And, while Stimatzes' Border Collies are inherent biters when it comes to herding cattle, they have never had an incident of a dog attacking a person in the same manner. This can be attributed to, in addition to the inherent "people-friendly" nature of the dogs, the intensive way they train their Border Collies.

"From the time they have left their mothers, they've always been minding someone," Laura says. "They're not allowed to just run around, or play by themselves. They're always with you."

Even though they are the namesake of "puppy dog eyes," dogs that are raised for working cattle are not intended as pets, but rather implements that perform a vital function.

"The cow dog is a tool, and we train them and use them as a tool," he says. "They are smart, and want to work hard, but you have to use them responsibly."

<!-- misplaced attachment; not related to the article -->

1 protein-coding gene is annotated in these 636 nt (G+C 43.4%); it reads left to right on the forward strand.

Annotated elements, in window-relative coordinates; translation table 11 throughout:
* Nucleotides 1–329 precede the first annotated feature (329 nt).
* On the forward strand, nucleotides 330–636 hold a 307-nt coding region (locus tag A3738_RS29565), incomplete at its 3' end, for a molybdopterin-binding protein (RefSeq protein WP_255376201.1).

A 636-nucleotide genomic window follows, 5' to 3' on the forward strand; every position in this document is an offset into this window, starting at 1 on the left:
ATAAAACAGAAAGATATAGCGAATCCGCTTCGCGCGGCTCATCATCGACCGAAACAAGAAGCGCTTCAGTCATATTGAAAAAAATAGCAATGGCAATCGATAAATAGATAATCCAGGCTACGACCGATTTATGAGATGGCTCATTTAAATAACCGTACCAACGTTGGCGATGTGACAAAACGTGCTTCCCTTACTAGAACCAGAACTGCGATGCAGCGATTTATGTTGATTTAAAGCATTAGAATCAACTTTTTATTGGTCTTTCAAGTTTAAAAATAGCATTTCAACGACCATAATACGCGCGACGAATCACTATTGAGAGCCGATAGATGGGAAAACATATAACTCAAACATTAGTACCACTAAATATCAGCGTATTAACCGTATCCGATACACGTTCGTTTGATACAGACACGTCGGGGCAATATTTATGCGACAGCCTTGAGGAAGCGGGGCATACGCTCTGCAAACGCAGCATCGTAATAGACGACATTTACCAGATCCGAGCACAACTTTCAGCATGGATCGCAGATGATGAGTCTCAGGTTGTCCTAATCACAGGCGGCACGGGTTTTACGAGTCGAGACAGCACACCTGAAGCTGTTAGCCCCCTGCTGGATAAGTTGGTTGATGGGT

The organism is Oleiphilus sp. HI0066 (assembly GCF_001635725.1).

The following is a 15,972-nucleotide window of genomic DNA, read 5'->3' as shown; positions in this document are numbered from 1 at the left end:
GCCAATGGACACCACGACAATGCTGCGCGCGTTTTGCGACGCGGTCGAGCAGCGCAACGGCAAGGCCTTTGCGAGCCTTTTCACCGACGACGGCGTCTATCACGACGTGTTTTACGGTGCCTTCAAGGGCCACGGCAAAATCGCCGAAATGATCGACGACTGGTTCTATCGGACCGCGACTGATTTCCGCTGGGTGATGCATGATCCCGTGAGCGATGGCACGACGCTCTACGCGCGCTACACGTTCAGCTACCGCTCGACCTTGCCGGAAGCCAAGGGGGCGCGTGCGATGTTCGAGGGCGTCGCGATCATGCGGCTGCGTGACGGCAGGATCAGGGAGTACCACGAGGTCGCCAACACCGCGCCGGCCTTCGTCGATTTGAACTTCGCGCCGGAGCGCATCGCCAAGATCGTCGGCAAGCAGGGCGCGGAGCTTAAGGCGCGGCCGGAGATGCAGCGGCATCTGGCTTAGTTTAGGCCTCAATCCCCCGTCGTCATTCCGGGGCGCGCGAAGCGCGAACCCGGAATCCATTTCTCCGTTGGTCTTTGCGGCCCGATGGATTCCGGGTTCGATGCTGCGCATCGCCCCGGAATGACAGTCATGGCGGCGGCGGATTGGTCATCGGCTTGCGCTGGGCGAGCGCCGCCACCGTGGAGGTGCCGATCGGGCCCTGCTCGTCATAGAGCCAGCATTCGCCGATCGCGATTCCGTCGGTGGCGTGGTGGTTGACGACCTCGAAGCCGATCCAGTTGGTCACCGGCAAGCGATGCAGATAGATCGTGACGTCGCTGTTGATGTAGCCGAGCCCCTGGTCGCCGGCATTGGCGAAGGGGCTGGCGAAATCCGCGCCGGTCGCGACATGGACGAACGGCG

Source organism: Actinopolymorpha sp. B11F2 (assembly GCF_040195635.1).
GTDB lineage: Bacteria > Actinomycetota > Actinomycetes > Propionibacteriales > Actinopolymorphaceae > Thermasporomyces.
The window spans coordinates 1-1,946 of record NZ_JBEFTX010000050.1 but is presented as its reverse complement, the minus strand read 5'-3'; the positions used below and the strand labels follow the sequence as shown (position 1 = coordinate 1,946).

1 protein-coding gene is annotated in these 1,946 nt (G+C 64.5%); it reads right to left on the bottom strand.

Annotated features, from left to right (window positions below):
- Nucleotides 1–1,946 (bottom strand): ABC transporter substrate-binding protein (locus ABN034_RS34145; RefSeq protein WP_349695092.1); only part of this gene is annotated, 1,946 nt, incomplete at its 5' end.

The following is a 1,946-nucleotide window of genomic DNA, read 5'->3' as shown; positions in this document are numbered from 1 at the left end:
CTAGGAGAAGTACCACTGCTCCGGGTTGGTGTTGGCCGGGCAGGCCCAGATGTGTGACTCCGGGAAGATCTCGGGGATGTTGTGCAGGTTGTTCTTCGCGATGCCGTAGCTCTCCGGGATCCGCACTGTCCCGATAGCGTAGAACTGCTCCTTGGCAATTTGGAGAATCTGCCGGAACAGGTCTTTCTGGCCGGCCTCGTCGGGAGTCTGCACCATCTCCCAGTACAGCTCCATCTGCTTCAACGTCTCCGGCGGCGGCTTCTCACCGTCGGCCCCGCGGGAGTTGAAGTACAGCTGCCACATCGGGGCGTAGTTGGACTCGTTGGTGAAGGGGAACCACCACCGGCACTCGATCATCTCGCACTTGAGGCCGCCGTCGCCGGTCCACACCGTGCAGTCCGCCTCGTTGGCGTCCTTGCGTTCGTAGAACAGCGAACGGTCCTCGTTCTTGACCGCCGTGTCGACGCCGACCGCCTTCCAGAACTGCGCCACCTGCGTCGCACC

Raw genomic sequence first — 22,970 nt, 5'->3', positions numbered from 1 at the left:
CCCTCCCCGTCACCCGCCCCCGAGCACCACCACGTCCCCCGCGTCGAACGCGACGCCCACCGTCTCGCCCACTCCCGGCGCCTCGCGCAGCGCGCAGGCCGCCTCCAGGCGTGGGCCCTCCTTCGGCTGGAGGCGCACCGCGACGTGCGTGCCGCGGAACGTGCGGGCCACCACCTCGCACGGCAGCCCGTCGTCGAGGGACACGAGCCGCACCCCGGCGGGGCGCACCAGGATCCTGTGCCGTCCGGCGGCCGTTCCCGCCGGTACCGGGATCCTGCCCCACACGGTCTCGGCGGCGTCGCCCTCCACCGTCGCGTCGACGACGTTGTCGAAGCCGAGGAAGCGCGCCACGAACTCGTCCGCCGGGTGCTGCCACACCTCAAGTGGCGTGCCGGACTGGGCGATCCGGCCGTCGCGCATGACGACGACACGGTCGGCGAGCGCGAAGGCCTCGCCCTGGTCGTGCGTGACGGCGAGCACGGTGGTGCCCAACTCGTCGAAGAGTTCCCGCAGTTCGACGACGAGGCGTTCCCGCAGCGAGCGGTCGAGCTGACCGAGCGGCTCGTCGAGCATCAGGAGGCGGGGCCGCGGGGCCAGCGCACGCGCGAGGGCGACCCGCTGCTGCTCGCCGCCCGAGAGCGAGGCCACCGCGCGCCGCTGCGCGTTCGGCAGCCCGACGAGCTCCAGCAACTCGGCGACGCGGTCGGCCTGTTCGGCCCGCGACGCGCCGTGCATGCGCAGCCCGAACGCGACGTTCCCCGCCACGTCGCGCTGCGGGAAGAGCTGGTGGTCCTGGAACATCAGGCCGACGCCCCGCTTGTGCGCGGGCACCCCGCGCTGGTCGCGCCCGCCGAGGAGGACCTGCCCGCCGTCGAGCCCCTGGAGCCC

The utilization of cow dogs as integral parts of cattle operations has seen a boost in recent years. As ranch help is becoming more and more scarce, ranch and feedyard operators are finding the benefit to using cow dogs, which, when it comes to herding cattle, equate to two humans. While the number of cattle a cow dog can control varies in each situation, Joe says one dog, on average, can account for 75 head of cattle.

While the cost of securing a fully-trained cow dog may be higher than many cattle operators expect, the benefits can quickly compensate for the initial expense. Many liabilities that accompany hiring human help are eliminated by using cow dogs.

"A lot of feedyards and ranches are finding more interest in cow dogs, because they are less expensive in the long run, and with hired help becoming harder to come by, they're more efficient," Joe says. "The dogs are there seven days a week, 24 hours each day, and they truly want to work."